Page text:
GNOME 3 – Reincarnation of User InterfaceJanuary 17, 2013 at 9:08 am | Posted in community, Programming | Leave a comment
Tags: free software, gnome, window manager
I am using Stumpwm from last 2 years and a month back I came to know about GNOME 3. Little bit googling will tell you the kind of harsh and brutal criticism GNOME 3 developers have received for their new ideas. MATE and Cinnamon have come out of that criticism to preserve traditional desktop look and feel. So what is this new interface in GNOME 3 ? Well you can read HIG (Human Interface Guidelines) of GNOME project, I am here to talk about practical aspects not mentioned anywhere but have come out of my own experience of using GNOME 3 for few minutes. I order to explain that you need to know something about dektop and window managers.
I am not a fan of desktop. I focus on work I need to do and then find methods to accomplish the task in an effcient and faster way without wasting time and energy. This way of thinking had pushed me from Desktop to virtual WMs (window manager), virtual and floating WMs and then to pure tiling WMs. Hence I travelled from KDE, GNOME and Xfce few years back to Fvwm, windowmaker and then to wmii, xmonad and now to Stumpwm and Ratpoison. Still I keep an eye on how different technologies develop in software world and that is how I came to know about new developments in GNOME 3. As per the viewpoint of an average user there are two kinds of interfaces you get on computer: an ugly, hard to use, anti-user black command line and a beautiful, cozy, pleasing and user-friendly graphical-interface a.k.a desktop . Almost all average “Joes” love desktop as it works faster for them (in fact, it is actually opposite). Come to Linux world, we have desktops too, unlike all those average Joes believing otherwise. A desktop usually has menus, folders, windows, icons, supports atractive features like drag and drop, openeing a document/file/folder by double-clicking etc. On Command-Line you have to type commands to do anything and you don’t get icons, windows, menus and or any fancy stuff requiring graphical interface. These are two opposing ways average Joe thinks computers are. Come to Linux world again, here we have X Window System on the top of which a desktop runs. X Window System is the first graphical interface. What I mean by that ? X is the base on the top of which any graphical interface (or GUI) runs as far as Linux is concerned. While Windows XP users only have one kind of desktop, Linux has several as per the likes and needs of the users, GNOME, KDE and Xfce etc. This kind of design gives a lot of flexibility, power and control to Linux users. Like I mentioned earlier a desktop environment consists of several components. Along with menus, icons, panel etc., it has a window manager and a file manager (check Wikipedia for full list). What most users want is to do the necessary work and then get on with life e.g one person wants to write an email and hence uses a browser, one wants to watch a movie, one wants to his office work and others just want to browse the internet and many want to do all of these (and that includes me too). So, they need something which is simple, helps them do tasks in an effective way and finishes tasks fast. That was my motto and that pushed me towards Linux after I was mentally tortured, made insane and almost killed psychologically by Windows’s virus problems, frequent slow downs, weekly-installations and loads of other crap that every Windows user has experienced. Coming back to Linux, now if there is a way to finish the tasks faster then that means current way of doing work must be inferior because if you already doing what is best then there is no way you need anything else. There is another way of saying this: you are doing tasks in an effective way and there is always room for improvement and there is lot of room if what you are doing is being done same way from a decade. . I think that is exactly what GNOME team was thinking when they were laying the foundation for GNOME 3. What is this new foundation ? For that I need to explain tiling WMs. In a tiling WM (I use StumpWM) there is no minimize/maximize/resize when it comes to your windows (when you open an application e.g a video player then it opens in a window. If you open 2 applications e.g. video player (lets say VLC) and a browser (lets say Firefox) then you got 2 windows, Firefox window and VLC window). In a usual desktop you can minimize/maximize/resize any window and each window will have buttons to do that including a button, which looks like leter ‘x’, to close the window, usually these 3 buttons are in upper right corner of a window). A tiling WM does not provide any of these facilities, windows will always be maximized and no buttons. Tiling WMs are based on concept that a user wastes too much time in minimizing/maximizing/resizing windows, changing their locations and sizes across the screen and they are right. Screen is divided into panes, like a Paned-Window, and you will have one window in one pane. There are no menus, no icons, almost nil mouse support (yes, no left-right clicks and tricks), tiling WMs are keyboard driven. You want any application then know its name and run it as a command and you will not waste your time in trying to find it inside menus or searching pseudonym driven icons/shortcuts and finding where that shortcut points to when you accidentlly loose one. When you sit in front of your computer then most of your attention should be on your work, not on distractions and pure tiling WMs make you do exactly that.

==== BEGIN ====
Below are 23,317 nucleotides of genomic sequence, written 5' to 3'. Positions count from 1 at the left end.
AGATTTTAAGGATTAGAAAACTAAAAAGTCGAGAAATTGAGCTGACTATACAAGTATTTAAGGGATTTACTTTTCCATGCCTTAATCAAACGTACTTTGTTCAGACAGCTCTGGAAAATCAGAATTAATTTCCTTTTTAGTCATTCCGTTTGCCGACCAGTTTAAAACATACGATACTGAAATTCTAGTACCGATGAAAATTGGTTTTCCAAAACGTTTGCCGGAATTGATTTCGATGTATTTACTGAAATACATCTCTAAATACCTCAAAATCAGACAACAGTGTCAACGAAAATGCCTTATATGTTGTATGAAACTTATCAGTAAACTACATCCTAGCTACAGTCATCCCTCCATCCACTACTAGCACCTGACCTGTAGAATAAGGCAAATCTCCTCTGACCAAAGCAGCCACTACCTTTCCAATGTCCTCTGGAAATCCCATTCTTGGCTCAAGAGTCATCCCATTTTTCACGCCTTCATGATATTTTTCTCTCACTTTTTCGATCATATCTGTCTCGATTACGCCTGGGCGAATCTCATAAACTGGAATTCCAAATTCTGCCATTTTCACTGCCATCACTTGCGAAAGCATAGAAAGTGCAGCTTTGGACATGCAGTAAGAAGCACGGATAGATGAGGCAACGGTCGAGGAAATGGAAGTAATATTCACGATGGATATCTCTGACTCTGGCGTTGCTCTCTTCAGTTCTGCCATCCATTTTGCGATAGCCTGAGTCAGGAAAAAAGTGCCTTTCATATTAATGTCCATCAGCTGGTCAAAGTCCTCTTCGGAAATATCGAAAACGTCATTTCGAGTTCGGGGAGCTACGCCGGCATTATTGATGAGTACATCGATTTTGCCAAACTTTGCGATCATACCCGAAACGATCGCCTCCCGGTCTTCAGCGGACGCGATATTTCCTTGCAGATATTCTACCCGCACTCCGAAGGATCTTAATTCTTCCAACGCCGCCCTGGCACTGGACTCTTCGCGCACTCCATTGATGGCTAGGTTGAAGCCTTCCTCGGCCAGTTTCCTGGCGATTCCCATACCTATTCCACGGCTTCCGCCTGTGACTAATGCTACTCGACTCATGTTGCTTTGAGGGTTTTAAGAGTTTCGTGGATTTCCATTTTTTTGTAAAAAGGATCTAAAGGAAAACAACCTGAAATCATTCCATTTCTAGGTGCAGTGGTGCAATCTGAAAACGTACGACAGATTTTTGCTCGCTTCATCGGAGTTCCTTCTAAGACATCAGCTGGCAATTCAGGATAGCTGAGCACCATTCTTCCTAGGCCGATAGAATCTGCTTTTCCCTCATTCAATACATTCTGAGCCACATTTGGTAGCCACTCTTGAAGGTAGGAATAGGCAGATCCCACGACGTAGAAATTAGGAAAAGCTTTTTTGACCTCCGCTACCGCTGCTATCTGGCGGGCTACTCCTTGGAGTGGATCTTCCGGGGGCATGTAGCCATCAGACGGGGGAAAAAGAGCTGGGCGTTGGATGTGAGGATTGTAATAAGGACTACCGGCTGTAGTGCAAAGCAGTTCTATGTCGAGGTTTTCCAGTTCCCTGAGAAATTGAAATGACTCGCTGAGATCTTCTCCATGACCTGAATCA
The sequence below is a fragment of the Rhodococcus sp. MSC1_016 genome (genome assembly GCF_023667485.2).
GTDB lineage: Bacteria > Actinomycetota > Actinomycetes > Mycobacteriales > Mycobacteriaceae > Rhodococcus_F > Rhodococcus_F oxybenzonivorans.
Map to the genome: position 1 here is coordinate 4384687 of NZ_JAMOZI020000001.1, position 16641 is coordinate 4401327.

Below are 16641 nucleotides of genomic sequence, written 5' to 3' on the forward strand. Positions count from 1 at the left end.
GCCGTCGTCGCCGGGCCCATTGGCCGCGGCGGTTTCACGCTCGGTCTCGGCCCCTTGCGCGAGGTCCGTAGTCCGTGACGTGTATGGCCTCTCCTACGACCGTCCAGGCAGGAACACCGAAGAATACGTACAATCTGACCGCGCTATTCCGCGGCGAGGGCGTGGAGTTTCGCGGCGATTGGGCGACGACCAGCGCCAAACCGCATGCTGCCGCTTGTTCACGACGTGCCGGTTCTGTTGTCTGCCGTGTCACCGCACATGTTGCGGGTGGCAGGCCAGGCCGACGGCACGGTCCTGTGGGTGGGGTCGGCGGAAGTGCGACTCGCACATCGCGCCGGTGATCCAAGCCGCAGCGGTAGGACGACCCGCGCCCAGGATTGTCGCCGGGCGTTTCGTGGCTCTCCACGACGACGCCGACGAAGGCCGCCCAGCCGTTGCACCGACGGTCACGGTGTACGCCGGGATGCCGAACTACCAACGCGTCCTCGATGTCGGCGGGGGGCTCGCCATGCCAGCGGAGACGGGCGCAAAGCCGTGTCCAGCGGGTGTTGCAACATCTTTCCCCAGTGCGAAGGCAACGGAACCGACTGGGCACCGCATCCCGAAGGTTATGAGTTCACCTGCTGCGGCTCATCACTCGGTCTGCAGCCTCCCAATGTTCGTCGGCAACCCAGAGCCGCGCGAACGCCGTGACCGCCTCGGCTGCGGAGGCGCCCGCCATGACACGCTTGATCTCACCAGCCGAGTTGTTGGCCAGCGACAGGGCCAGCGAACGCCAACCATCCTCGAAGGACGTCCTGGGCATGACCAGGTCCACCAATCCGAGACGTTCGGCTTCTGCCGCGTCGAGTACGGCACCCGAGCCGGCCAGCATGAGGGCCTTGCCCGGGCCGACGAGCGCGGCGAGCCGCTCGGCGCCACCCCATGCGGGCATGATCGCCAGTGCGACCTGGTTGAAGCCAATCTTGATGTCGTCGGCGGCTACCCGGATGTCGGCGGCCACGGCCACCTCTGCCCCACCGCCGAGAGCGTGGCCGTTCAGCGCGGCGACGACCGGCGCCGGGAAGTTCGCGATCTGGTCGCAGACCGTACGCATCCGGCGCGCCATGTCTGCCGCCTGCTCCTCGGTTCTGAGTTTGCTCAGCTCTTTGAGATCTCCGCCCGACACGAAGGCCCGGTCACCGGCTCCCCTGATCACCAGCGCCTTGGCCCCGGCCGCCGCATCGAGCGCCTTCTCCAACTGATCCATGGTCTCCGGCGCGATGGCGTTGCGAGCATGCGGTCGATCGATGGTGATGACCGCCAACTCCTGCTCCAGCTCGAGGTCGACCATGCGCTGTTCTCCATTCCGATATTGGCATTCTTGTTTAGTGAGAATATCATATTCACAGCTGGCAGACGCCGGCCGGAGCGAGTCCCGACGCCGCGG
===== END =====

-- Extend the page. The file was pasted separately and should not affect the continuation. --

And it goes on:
Sadly almost all people use desktops and waste their time and energy on icons, menus and mouse-clicks. Whole software industry is based and competing on who gives more desktop-eye-candy. Like high-school kids, users keep on eating those candies and spoil their teeth (brain in our case). Tiling WMs have a short learning curve and that takes some time (toook me a month to replace my desktop with StumpWM) and not everyone likes empty screens and black backgrounds. So, something was needed which could bring the usability of tiling WMs and pleasing-candy feelings of desktop under one roof and that is what GNOME 3 did. you can’t minimize a window in GNOME 3 ()it does not have those buttons) and it has no panel. Each Window is maximized, It does not have right-click menu on desktop. GNOME 3 does not have a menu and you can still find list of all of your applications and settings there, it does not have Home icon but it possesses a file manager for your tasks. GNOME 3 has been criticized by lot of people, even Linus Torvalds finds it a mess . I say GNOME 3 will change the way desktop will be looked at and used, GNOME 3 has redefined the word usability and it has put that word back into desktop. It has combines the effectivemess, speed and usability of tiling WMs and user-frindliness of desktops. There are many desktop UIs already developed for your desktop computers and many will be developed in future. The only difference is inbetween past and future desktop UIs lies GNOME 3. GNOME 3 will pave the way for future desktop UIs. I am using computers from last 10 years and WMs from last 5 years and in last 3 years I tried to use different desktops but could never use any for more than 2 minutes. Now I am using GNOME 3 from 2 weeks because GNOME 3 is not just a desktop, it is the reincarnation of desktop. I see that desktop is moving from traditional way (eye-candy) towards more usable way (tiling WMs) and GNOME 3 team has shown us the way. GNOME 3 team is decade ahead in innovation, is solving practical problems and I think it needs a well-done pat-on-the-back from me at least for their great work 🙂